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  #1  
Old 08-19-2005, 03:47 PM
Shagnasty Shagnasty is offline
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Why is it bad to let gasoline powered vehicles idle for extended periods of time?

I always heard it was a bad thing anyway. However, I was also told that you could let diesel powered vehicles idle as long as you want. Indeed, I hear that truckers sometimes let the Big Rigs idle all night long.

I went to a drive-in last weekend with my wife and daughter. I let my gas powered SUV idle for about and hour and a half at one point. I didn't seem to hurt anything.

Is it bad to let gasoline engines idle for a long time? What about diesels? Why?
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  #2  
Old 08-19-2005, 03:51 PM
JeffB JeffB is offline
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I don't know about the effects on the engine and other systems, but two reasons you not to let your car idle: 1) you're using gas and 2) you're emiting exhaust.
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Old 08-19-2005, 03:55 PM
JeffB JeffB is offline
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I meant to add that diesel fuels thickens at low temperatures (not sure how low), making it harder to start. That, plus providing heat, is one reason truckers will let their engines idle overnight when they're sleeping in them.
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Old 08-19-2005, 03:56 PM
kunilou kunilou is offline
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The catalytic converter on the underside of your car gets hot. In fact, it can get really hot. If you're stopped over dried leaves, papers, etc., for a long period of time, they can actually catch on fire.
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Old 08-19-2005, 04:18 PM
gotpasswords gotpasswords is offline
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As long as you don't overheat, there's really no problem other than wasting gas, and putting out noise and fumes, not to mention wear on the engine.

Wasting gas is the big one - you're getting zero MPG.
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Old 08-19-2005, 05:14 PM
Mr. Slant Mr.  Slant is offline
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You'll also tend to get gasoline contamination in your motor oil, but it usually doesn't get bad enough to matter.
Another consideration is that, according to Ford, you should count an hour spent idling as 33 miles towards your next oil maintenance procedure. You'll notice "hour meters" in a number of work trucks by different makers, and even in very new police cruisers made by a couple of makers.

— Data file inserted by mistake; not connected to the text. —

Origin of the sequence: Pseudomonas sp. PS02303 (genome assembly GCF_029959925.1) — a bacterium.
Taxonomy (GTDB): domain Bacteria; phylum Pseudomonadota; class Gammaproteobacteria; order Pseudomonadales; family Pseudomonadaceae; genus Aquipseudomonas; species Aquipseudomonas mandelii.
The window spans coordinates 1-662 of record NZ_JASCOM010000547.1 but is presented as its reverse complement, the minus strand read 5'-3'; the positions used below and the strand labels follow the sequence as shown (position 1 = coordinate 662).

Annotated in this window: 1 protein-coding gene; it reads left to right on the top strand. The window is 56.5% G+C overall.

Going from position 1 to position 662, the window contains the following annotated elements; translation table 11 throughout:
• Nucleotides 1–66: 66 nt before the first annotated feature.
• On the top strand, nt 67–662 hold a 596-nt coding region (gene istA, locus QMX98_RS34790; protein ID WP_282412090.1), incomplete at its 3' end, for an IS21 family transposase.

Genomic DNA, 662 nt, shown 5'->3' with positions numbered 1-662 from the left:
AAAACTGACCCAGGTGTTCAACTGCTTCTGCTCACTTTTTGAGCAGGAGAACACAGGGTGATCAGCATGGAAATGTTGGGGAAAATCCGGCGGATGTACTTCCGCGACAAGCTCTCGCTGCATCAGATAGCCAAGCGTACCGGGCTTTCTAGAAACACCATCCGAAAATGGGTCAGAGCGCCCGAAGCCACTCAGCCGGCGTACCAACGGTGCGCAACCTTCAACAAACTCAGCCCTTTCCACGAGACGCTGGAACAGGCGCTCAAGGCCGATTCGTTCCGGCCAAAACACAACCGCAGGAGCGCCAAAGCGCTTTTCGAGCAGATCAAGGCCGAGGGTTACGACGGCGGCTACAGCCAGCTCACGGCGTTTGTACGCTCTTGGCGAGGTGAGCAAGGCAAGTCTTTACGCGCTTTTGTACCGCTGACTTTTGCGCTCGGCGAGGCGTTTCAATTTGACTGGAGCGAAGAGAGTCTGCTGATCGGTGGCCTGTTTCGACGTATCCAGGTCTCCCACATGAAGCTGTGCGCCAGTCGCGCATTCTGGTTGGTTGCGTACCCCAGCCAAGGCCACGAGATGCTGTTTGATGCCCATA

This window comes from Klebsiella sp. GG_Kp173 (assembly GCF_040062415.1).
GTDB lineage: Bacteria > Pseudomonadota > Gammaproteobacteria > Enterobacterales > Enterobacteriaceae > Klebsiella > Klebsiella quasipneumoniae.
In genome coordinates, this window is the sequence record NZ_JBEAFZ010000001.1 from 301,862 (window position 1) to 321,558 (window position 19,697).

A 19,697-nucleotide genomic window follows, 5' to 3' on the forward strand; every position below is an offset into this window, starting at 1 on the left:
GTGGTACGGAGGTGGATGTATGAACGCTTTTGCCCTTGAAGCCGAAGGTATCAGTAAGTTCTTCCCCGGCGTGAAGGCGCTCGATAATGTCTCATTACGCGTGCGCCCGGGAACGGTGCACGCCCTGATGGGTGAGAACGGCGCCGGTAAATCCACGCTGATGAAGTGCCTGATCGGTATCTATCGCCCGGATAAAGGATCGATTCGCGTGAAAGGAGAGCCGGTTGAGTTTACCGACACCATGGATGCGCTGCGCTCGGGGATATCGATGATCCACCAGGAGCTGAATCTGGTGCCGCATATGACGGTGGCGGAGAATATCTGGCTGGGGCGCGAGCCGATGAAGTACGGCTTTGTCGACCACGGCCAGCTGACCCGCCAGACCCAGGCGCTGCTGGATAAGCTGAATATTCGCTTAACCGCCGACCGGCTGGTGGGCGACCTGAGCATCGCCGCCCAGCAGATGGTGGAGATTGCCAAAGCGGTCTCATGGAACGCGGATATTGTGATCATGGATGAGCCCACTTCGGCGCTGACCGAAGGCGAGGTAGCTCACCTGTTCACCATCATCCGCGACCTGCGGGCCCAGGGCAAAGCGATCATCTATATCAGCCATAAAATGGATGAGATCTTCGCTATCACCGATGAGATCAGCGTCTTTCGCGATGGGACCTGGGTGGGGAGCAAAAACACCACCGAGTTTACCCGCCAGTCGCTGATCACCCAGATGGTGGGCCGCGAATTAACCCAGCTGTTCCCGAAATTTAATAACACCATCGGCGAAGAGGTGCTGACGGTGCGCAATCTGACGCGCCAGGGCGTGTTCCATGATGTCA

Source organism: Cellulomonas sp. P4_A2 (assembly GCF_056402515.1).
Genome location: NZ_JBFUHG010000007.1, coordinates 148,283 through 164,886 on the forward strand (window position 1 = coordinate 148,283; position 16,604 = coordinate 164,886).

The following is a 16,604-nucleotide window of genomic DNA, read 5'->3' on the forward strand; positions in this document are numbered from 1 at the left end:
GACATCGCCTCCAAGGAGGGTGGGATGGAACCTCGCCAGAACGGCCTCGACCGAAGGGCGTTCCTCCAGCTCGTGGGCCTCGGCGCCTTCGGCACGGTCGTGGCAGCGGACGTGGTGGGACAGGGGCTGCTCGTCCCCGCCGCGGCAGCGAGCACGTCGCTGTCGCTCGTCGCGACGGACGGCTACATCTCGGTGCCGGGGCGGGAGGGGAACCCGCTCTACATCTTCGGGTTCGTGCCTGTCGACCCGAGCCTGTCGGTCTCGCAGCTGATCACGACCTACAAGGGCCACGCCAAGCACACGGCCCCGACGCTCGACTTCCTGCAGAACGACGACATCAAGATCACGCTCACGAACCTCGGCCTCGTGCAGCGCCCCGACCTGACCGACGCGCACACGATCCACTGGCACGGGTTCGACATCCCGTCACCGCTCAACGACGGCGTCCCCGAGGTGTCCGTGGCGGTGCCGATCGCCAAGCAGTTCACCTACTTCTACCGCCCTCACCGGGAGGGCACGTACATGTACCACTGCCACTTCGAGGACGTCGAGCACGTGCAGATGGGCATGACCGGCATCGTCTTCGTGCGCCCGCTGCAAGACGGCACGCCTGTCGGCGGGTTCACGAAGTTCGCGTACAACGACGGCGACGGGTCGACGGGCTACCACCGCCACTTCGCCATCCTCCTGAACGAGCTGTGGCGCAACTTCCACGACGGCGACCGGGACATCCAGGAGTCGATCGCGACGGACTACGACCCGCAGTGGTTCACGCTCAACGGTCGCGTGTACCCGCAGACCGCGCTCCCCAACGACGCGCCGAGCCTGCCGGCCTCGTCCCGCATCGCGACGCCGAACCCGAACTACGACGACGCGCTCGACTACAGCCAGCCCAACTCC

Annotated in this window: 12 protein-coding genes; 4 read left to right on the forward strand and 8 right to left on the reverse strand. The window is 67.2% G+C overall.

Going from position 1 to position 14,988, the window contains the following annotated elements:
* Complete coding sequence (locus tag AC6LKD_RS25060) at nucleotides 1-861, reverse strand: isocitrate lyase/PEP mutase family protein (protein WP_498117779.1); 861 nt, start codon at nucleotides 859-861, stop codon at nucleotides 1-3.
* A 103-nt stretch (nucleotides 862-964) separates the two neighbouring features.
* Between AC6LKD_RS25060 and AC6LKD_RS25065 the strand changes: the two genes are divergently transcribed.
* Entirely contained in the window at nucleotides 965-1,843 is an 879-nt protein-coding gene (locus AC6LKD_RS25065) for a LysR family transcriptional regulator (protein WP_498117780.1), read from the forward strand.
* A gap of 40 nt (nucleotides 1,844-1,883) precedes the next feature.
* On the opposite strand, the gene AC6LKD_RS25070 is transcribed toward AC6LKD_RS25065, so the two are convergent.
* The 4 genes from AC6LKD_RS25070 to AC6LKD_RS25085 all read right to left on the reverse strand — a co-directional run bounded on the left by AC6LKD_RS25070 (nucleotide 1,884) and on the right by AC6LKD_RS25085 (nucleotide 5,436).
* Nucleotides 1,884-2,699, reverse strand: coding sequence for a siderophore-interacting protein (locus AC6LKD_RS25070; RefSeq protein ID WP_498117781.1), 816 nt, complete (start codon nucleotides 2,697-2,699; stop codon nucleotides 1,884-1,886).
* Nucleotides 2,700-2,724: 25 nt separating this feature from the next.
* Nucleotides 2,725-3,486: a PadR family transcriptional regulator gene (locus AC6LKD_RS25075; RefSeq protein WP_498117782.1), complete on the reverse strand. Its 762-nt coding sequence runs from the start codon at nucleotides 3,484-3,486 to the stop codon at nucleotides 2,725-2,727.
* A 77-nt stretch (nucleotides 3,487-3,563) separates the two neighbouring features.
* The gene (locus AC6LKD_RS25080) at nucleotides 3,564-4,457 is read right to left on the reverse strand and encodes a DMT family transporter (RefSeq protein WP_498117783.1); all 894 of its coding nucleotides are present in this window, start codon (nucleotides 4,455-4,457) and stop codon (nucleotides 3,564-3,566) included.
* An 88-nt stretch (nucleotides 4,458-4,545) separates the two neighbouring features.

With gas at nearly $3/gallon, I shut my car off when the drive-through restaurant I'm at is slow.
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Old 08-19-2005, 05:20 PM
Mr. Slant Mr.  Slant is offline
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Forgot to mention, I saw an experiment one time done with Mercedes passenger car diesels (3 liter engine). They burned a little over a gallon per day of diesel fuel.
Anecdotal evidence from a guy operating gas-powered work trucks (approximately 6 liter engine in Department of Transportation highway maintenance applications) indicates a gas usage rate close to a gallon per hour.
I'm not sure what the physics of all that are, and why the consumption varies so much.
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Old 08-19-2005, 06:13 PM
Jman Jman is offline
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Mr. Slant, depending on how slow the drive in is, you are much more likely to be wasting gasoline by starting and stopping the engine. Starting an engine uses quite a bit of gas, and I wouldn't be surprised if it was significantly more than the amount of gas burned at idle for a minute. Now, if you're stopped for 5-10 minutes at a time, that's a different story.
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  #9  
Old 08-19-2005, 06:44 PM
Xema Xema is offline
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Quote:
Originally Posted by Jman
Starting an engine uses quite a bit of gas, and I wouldn't be surprised if it was significantly more than the amount of gas burned at idle for a minute.
I question this. If starting a (warm) engine uses a lot of gas, where does that go? Smoke out the exhaust pipe? I see no detectable amount of this.